I was walking through Gallery Place the other day with “The World’s Worst Black Girl.” We were on our way to “our spot,” the Barnes and Noble on 12th street, to continue our discussion on the book, “Is Marriage for White People” by Ralph Richard Banks. This discussion had inevitably led to a more general dialogue about modern day dating in the Black Community. As you could imagine this was a long conversation with some emphatic (if not personal) moments.

As we were walking. We passed a lesbian couple. One was bent over a stroller adjusting the baby while I stood behind the stroller with tens resting on the handles. It was picturesque: a couple engaged in the everyday joys of raising a family. But then I tried to recall how often had I seen this same scene starring a Black man and a Black woman. I could remember seeing a number of young Black girls pushing strollers or toting babies on their hips. I could even recall a few instances where I had recently seen a Black father walking with his child. But I couldn’t find a recent mental reference point for having seen a heterosexual Black family. I looked over at my friend and said to her, “You know what? We should all just be lesbians!”

It is not my intention to presume that lesbian women have it easy when it comes to romance or that every lesbian woman is a perfect wife. The point that I am making is that, while the entire institution of marriage is faltering in the U.S. and heterosexual Black couples are the least likely to take that walk down the aisle, for some reason, it seems like lesbian women still believe in marriage.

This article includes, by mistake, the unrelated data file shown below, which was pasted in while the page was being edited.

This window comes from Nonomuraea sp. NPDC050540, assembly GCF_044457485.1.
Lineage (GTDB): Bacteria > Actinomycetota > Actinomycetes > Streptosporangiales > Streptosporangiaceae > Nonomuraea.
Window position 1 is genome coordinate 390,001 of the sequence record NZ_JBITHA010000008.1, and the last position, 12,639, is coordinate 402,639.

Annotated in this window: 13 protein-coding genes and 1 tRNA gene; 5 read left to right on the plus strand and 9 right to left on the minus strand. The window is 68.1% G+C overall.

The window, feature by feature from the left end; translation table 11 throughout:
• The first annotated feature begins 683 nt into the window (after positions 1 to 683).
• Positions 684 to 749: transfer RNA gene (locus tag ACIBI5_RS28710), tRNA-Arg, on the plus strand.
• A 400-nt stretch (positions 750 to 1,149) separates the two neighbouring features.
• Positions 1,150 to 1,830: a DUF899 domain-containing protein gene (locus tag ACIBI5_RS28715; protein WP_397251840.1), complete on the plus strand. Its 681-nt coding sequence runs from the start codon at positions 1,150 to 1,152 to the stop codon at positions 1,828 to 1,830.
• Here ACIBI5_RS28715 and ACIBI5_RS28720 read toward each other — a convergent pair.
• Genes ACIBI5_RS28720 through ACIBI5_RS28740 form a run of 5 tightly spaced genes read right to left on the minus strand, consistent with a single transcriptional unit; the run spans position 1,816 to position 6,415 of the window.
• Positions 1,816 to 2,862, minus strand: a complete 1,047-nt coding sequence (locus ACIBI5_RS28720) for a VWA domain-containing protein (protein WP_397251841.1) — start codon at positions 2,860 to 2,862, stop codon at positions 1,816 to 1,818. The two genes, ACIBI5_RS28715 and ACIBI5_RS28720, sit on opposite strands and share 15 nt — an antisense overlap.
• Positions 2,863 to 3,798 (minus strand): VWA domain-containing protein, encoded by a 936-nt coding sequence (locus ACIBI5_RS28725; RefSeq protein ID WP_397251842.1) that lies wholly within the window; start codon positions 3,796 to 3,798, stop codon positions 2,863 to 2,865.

In the 6 states (and Washington D.C.) where same-sex marriage is legal, there are 131,729 married lesbian couples. 20 percent of those couples are raising children. The number of lesbian partnerships increased by 80.4% from the year 2000 to 2010. In spite of any opinion on the morality of homosexuality and their right to marry, I have to say its encouraging to see that in a country that’s so obsessed with love somebody actually wants to get married.

32% of Black men and 26% of Black women in the U.S. are married. That’s less than half for each gender. What’s the problem?! Is it because Black Americans have three obsessions: money, status, and sex? And we only venture to search for love when it doesn’t jeopardize our pursuit of the other two. Is it because we go after love like we go after a job: with an interview where we present a flawless, polished resume to represent us and a discussion fosusing on responsibilities and compensation?

This is America! Happiness and fulfillment comes from climbing social and economic ladders, right? And love is a taboo we lament over; in the shadows of bars; in the glare of computer screens; in the dark at home; holding the sheets in an empty bed; after the intoxication from our sexual exploits begins to fade. This has become the American condition.

When it comes to marriage, we see the return of interest as just too low to make the investment worthwhile. Pre-marital sex is acceptable, single parenthood is acceptable, cohabitating is acceptable, and being in-married is acceptable. And apparently being in love with someone is not enough motivation. So when weighed against the struggles two people undertake to get married and stay married, I guess marriage doesn’t appear to be worth the risk. But it should be.

In a marriage, affection becomes accountable and, for better or worse, two people commit to a common goal. Married people risk losing everything they have and everything they are for the chance of being someone new and possibly someone better. What could be more romantic? What could be more honorable? What could be more intimate? So while men and women justifying their alternative lifestyles with overt expressions of acceptance, same gender loving women all over the country still find the old tradition viable and worth the risk. That kind of bravery is to be commended. I think maybe we all could stand to be a little lezzy.

I’m not Sayin; I’m just Sayin

An Angry Black Man


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